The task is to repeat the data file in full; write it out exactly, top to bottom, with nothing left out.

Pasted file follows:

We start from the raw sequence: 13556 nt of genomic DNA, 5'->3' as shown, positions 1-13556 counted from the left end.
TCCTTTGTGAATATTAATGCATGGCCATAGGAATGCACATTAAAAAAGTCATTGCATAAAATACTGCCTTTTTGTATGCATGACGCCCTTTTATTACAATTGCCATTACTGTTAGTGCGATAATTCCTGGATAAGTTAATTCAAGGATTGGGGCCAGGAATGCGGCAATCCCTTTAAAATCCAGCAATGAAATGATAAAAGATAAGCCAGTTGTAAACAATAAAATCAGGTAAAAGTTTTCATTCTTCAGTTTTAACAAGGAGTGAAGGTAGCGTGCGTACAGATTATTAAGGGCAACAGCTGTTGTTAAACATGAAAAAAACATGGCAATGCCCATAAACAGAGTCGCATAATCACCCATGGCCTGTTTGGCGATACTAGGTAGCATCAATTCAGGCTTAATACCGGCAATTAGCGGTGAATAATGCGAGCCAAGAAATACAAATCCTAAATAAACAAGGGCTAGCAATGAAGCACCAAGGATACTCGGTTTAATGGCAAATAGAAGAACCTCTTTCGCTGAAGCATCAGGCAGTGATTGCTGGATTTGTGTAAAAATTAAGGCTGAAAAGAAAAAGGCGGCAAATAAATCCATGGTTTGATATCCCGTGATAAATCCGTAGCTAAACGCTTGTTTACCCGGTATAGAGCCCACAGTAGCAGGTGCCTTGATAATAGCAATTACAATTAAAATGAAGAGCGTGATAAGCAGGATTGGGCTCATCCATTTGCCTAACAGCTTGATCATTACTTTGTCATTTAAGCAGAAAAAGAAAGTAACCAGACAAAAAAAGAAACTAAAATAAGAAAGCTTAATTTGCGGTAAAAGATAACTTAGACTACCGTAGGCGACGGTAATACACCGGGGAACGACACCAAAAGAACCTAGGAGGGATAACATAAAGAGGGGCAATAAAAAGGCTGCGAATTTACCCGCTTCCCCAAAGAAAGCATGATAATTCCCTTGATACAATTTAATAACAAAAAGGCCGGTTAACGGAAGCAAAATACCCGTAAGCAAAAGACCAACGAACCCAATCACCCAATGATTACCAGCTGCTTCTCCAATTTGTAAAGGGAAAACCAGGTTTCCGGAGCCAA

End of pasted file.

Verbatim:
We start from the raw sequence: 13556 nt of genomic DNA, 5'->3' as shown, positions 1-13556 counted from the left end.
TCCTTTGTGAATATTAATGCATGGCCATAGGAATGCACATTAAAAAAGTCATTGCATAAAATACTGCCTTTTTGTATGCATGACGCCCTTTTATTACAATTGCCATTACTGTTAGTGCGATAATTCCTGGATAAGTTAATTCAAGGATTGGGGCCAGGAATGCGGCAATCCCTTTAAAATCCAGCAATGAAATGATAAAAGATAAGCCAGTTGTAAACAATAAAATCAGGTAAAAGTTTTCATTCTTCAGTTTTAACAAGGAGTGAAGGTAGCGTGCGTACAGATTATTAAGGGCAACAGCTGTTGTTAAACATGAAAAAAACATGGCAATGCCCATAAACAGAGTCGCATAATCACCCATGGCCTGTTTGGCGATACTAGGTAGCATCAATTCAGGCTTAATACCGGCAATTAGCGGTGAATAATGCGAGCCAAGAAATACAAATCCTAAATAAACAAGGGCTAGCAATGAAGCACCAAGGATACTCGGTTTAATGGCAAATAGAAGAACCTCTTTCGCTGAAGCATCAGGCAGTGATTGCTGGATTTGTGTAAAAATTAAGGCTGAAAAGAAAAAGGCGGCAAATAAATCCATGGTTTGATATCCCGTGATAAATCCGTAGCTAAACGCTTGTTTACCCGGTATAGAGCCCACAGTAGCAGGTGCCTTGATAATAGCAATTACAATTAAAATGAAGAGCGTGATAAGCAGGATTGGGCTCATCCATTTGCCTAACAGCTTGATCATTACTTTGTCATTTAAGCAGAAAAAGAAAGTAACCAGACAAAAAAAGAAACTAAAATAAGAAAGCTTAATTTGCGGTAAAAGATAACTTAGACTACCGTAGGCGACGGTAATACACCGGGGAACGACACCAAAAGAACCTAGGAGGGATAACATAAAGAGGGGCAATAAAAAGGCTGCGAATTTACCCGCTTCCCCAAAGAAAGCATGATAATTCCCTTGATACAATTTAATAACAAAAAGGCCGGTTAACGGAAGCAAAATACCCGTAAGCAAAAGACCAACGAACCCAATCACCCAATGATTACCAGCTGCTTCTCCAATTTGTAAAGGGAAAACCAGGTTTCCGGAGCCAA